Respect Their Data Privacy

With customers increasingly comfortable with popular apps, more personal data is shared on the messaging platforms. Protecting personal information and handling it in a way that respects individuals’ rights and preferences enhances customer confidence and encourages them to share information willingly.

It is essential that businesses establish privacy as a priority and design workflows and applications with data protection in mind. Hiring dedicated privacy teams and experts and conducting regular audits to ensure the protection of customer data is a critical part of the solution.

Encryption and strict data-sharing protocols form the foundation of data privacy. Encryption ensures that third parties, including malicious players, cannot access user data. Equally important is having clearly defined standards and protocols around sharing information with partners.

It is critical that organizations partner with vendors that prioritize privacy and have strong encryption standards. Companies should also guard their customers’ privacy by ensuring vendor contracts maintain data-sharing integrity and customer data is anonymized and only shared when necessary.

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Don’t Overload Them With Messages

Companies increasingly turn to messaging apps because they boast higher open rates than emails. A Gartner report showed that 98 percent of SMS communications from businesses were opened, and 45 percent received a response, compared with 20 percent and 60 percent, respectively, for email communications.

One of the reasons behind the shift to messaging was customers’ increased weariness in response to the number of emails they were receiving. Be aware that this can also happen with messaging. Unwanted messages may lead to customer dissatisfaction, and 79 percent of customers surveyed by WebeX said they feel they have received too many messages from organizations.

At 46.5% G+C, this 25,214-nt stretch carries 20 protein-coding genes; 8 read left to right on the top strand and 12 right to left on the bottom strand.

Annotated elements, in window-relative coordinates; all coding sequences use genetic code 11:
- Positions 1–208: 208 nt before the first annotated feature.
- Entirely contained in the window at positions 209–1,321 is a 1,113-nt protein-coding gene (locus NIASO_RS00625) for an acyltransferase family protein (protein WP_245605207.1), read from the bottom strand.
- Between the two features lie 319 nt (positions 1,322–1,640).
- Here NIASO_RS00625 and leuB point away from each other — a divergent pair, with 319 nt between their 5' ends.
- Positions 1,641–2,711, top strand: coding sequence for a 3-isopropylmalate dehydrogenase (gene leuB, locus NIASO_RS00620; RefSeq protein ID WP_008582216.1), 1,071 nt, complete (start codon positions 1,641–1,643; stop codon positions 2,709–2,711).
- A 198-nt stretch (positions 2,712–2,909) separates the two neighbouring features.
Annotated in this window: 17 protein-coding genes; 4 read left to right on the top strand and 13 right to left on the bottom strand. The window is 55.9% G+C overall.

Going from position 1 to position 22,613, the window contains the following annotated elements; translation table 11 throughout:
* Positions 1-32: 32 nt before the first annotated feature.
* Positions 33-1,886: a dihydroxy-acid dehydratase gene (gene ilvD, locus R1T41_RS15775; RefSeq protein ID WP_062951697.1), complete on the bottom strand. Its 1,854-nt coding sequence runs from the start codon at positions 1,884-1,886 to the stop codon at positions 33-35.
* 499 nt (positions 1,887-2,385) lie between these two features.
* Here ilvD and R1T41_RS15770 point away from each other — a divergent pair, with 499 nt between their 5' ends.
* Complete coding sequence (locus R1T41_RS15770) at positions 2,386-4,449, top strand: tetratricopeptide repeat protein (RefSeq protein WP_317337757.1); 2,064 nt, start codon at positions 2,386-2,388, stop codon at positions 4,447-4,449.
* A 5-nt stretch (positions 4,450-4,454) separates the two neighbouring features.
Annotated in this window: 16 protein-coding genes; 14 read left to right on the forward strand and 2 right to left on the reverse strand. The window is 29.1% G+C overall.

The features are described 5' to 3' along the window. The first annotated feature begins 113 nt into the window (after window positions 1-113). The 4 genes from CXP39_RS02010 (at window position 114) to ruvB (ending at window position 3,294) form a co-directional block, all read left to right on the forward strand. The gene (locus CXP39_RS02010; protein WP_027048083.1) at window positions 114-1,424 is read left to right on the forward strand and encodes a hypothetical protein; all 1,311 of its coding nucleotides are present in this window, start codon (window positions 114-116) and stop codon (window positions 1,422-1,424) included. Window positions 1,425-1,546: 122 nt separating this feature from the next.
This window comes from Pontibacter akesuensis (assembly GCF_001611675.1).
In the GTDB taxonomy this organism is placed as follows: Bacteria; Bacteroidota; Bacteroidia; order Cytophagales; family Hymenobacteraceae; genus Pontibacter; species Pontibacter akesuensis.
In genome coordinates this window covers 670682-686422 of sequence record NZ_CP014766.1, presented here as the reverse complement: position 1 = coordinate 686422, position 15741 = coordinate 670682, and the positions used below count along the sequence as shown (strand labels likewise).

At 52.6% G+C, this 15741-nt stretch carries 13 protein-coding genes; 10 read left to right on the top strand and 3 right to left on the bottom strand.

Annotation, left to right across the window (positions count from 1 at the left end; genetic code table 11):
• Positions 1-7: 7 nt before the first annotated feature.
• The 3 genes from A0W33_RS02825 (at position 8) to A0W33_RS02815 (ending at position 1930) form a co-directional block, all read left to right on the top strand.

Another survey conducted by EZTexting found that customers prefer to be contacted only during business hours and no more than once a week, highlighting the importance of strategic communication practices. Quality should trump quantity — businesses should tailor their messages toward helping customers achieve their goals and set and follow expectations for how frequently users will receive messages. Welcome texts provide a convenient opportunity to clarify these expectations, allowing customers to establish preferences for frequency and messaging options. This helps enterprises avoid the risk of overwhelming contacts while ensuring they’re on board with messaging campaigns.

Even in a tech-centric marketplace, relationships are the mainstay of business success, and every relationship begins with a conversation. Customers increasingly expect personalized messaging, and the possibilities are endless. In-app enhancements allow customers to easily browse products and services without leaving the app, streamlining the buying process. Integrated product catalogs in chat messages will make it easier to view and select items and pay on the spot. 

Despite technological changes, the key principles behind effective business messaging remain the same: ask permission, send high-quality messages and protect user data.